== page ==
We are at the festival break again, for Tihar, also called Deepawali. Tihar has remained a source of rejuvenation for those who celebrate it. First, this is the occasion when households and shopping outlets are maintained speckles clean, they are decorated and lightened for the full five days in which prayers and worships continue. Animals and birds—from crows to dogs to cows and bulls—are worshipped. And on the final day of Bhai Tika— sisters offer tikas to their brothers and wish for their long lives and prosperity. This is the day brother-sister bonding gets manifested in action. These have, for long, remained defining characteristics of the festival we are celebrating only 15 days’ Dashain break.
That said, it must also be mentioned that like most other festivals, Tihar is also slowly becoming the event of extravaganza while core values and rituals that are associated with it are either being forgotten or simply ignored. The traditional Deusi and Bhailo—where men and women gather together and sing the songs evoking mythical stories—are becoming rare sights. Instead of singing the real songs, as used to be done in the past, music is played out through loud speakers, and people dance to this tune. One does not find the same flavor, rigor and emotional attachment, fun and entertainment in these practices anymore. With many people staying out of the country for work, many of our brothers and sisters have not been able to see each other in person to celebrate the occasion. These may be called the outcome of people having to earn livelihood for the families at any cost but troublingly, Tihar has also become the occasion for reckless drinking, unnecessary spending and, worse, gambling.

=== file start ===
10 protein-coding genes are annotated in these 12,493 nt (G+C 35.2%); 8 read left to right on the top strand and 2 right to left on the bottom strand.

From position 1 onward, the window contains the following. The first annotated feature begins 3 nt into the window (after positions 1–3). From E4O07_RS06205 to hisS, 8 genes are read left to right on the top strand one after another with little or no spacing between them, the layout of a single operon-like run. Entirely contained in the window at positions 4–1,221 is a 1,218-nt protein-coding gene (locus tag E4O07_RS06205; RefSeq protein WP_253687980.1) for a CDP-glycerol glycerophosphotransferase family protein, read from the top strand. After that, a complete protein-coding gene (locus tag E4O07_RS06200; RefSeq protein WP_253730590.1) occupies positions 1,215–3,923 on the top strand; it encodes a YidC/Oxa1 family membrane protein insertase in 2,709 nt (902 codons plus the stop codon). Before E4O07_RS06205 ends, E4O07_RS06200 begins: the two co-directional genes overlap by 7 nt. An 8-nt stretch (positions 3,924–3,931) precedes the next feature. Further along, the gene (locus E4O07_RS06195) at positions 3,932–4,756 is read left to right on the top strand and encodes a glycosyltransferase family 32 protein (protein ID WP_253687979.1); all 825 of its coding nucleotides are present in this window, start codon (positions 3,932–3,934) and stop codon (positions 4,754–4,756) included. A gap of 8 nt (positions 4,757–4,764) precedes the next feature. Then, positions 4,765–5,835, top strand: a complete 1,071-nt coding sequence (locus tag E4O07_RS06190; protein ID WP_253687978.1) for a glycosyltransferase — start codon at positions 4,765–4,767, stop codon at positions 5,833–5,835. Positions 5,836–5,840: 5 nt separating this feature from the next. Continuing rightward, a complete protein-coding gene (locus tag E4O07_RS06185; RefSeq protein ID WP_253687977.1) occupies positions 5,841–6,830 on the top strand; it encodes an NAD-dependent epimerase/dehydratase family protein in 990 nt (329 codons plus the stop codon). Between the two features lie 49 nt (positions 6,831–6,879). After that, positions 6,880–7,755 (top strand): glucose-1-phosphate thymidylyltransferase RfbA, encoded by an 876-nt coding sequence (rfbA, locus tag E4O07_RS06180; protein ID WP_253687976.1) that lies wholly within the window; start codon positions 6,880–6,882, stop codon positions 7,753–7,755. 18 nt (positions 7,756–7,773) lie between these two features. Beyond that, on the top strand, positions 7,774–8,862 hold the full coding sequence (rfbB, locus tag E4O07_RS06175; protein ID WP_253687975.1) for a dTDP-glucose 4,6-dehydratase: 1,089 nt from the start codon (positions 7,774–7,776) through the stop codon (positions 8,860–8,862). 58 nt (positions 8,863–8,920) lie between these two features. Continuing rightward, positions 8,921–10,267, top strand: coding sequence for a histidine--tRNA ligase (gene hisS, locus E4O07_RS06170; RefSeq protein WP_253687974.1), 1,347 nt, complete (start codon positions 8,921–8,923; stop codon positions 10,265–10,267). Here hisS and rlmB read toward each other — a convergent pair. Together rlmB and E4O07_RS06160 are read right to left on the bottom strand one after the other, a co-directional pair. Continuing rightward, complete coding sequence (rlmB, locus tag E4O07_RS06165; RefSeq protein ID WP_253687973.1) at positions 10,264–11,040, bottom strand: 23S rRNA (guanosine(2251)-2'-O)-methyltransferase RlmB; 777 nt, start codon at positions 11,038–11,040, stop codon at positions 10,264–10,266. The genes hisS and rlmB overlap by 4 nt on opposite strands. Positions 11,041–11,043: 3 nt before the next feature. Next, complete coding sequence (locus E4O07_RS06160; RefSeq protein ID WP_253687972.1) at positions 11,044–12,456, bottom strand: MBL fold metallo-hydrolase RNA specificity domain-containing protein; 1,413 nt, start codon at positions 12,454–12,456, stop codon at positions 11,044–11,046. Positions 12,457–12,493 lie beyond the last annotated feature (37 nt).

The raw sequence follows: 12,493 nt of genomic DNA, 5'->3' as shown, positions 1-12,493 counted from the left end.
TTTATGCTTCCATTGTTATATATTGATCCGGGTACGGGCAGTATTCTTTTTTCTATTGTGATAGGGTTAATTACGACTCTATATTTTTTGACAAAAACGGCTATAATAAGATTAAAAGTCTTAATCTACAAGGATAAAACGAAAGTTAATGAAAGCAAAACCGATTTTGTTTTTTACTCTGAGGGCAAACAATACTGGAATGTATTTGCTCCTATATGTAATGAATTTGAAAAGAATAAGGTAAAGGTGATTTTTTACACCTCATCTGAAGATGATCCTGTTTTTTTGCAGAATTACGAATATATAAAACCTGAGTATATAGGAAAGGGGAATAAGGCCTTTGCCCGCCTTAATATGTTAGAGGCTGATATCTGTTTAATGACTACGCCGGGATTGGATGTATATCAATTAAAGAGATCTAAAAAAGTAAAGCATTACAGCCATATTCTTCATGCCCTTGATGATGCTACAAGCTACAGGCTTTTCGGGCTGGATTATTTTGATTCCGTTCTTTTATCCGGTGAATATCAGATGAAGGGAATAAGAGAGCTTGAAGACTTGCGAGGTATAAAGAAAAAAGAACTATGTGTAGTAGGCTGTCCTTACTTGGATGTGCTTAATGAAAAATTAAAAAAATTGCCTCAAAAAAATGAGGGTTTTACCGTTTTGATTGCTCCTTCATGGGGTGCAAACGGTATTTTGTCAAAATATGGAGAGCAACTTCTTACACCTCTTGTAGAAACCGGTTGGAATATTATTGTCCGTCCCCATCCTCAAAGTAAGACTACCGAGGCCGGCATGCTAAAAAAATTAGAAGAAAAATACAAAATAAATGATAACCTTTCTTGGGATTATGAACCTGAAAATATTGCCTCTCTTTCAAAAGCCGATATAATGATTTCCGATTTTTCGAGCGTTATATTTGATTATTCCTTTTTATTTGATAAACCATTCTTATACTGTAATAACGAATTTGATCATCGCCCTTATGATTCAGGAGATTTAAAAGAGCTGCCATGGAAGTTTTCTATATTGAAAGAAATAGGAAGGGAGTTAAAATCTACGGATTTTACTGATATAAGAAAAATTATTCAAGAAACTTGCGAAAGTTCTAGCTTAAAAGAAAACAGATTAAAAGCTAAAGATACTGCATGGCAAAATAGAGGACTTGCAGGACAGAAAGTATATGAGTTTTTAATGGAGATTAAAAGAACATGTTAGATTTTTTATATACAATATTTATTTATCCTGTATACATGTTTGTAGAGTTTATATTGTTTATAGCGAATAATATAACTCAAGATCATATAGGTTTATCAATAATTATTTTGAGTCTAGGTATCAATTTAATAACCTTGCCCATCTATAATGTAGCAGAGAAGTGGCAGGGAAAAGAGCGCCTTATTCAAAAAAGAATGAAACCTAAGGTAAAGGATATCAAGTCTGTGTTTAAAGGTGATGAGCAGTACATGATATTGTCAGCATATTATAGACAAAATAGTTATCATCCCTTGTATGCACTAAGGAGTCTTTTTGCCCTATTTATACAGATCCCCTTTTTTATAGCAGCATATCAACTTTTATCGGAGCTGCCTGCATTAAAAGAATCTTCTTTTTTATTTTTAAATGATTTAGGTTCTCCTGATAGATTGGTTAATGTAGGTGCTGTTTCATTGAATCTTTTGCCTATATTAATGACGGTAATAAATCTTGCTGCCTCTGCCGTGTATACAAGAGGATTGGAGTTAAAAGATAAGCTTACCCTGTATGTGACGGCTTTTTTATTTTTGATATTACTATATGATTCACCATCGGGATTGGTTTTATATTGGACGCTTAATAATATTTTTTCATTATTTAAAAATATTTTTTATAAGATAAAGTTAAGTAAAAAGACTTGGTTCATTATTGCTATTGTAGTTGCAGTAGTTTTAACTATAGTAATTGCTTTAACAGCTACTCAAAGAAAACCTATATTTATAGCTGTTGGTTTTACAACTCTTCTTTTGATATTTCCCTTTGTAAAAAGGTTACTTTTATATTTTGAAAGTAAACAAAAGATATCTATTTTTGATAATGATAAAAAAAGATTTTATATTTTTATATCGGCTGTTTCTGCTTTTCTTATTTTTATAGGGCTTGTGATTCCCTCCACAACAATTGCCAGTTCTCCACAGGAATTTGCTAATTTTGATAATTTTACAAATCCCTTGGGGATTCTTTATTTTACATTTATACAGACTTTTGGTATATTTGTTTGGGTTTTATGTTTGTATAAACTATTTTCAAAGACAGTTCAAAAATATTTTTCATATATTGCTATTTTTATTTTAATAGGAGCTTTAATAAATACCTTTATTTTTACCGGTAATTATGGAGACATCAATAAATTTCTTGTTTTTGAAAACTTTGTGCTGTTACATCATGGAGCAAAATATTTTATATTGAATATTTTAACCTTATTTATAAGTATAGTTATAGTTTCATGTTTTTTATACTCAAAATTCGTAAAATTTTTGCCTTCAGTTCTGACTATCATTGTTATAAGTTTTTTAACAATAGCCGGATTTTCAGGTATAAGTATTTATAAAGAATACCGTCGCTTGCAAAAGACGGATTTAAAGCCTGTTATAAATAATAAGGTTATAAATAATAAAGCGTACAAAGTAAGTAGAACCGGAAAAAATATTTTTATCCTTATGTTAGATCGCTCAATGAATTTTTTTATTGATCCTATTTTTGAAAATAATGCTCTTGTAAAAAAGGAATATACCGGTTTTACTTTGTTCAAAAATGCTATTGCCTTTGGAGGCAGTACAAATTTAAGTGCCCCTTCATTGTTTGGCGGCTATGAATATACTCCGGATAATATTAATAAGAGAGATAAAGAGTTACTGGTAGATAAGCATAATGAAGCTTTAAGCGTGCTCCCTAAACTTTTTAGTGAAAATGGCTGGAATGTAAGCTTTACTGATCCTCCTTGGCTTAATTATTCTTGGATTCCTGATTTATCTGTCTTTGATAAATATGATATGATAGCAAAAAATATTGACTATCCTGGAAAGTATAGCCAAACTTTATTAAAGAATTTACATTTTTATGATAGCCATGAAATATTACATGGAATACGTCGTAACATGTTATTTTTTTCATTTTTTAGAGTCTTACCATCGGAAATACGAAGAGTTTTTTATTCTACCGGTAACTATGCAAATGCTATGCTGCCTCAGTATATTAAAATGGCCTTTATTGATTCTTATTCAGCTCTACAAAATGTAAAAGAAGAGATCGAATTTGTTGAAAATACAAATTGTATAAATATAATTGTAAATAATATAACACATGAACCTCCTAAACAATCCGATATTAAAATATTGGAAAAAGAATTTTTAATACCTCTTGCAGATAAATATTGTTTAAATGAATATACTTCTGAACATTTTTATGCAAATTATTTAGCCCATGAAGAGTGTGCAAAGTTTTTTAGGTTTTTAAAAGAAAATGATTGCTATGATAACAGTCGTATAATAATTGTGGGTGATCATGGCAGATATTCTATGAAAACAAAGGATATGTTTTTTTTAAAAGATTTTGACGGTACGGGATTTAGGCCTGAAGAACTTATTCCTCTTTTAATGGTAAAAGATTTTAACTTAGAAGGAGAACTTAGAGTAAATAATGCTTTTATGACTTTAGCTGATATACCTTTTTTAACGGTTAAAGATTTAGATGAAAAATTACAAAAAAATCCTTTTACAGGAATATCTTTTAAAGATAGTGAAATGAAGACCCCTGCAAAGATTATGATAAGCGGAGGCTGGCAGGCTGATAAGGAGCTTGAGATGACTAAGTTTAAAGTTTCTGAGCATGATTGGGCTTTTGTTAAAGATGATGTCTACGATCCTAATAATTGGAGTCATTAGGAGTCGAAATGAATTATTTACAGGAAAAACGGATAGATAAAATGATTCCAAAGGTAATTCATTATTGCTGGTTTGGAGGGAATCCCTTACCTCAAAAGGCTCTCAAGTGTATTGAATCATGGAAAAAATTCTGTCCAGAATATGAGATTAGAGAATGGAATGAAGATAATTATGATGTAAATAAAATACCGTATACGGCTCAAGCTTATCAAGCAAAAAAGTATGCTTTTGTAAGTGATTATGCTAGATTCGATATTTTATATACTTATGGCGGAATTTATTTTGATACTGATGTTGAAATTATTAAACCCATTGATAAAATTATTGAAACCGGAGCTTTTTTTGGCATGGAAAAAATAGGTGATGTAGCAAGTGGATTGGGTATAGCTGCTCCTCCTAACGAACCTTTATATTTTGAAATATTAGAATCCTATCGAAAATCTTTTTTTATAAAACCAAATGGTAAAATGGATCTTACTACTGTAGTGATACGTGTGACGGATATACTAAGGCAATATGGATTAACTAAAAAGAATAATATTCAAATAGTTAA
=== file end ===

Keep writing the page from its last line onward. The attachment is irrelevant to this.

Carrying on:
Home Ministry and Nepal Police in the recent years have taken some noteworthy measures to curb these practices. The crackdown on use and sale of firecrackers, for example, is one such measure. Burning of firecrackers during Tihar has resulted in injuries of children and at times, even death in the past. Likewise, gambling has been wrongly associated with this festival. Until the recent past, it was common to see the people play cards and gamble openly. Awareness raising and warning by the police has discouraged these practices. These are the changes for good. We in the society must learn to act with responsibility. Let us celebrate this occasion for wishing well of each other. Let us realize that festivals are source of refreshing us emotionally and spiritually. Ideally, our festivals have never been for reckless spending and irresponsible drinking and gambling. Let us not make it an excuse to resort to the habits which are not the true attributes of the festival. The beauty of Tihar lies in giving continuity to our age-old tradition and reviving the bonds among ourselves. Such occasion should be for reviving and further strengthening the social bonding. It should be so this year as well. On that note, we wish happy Tihar to all.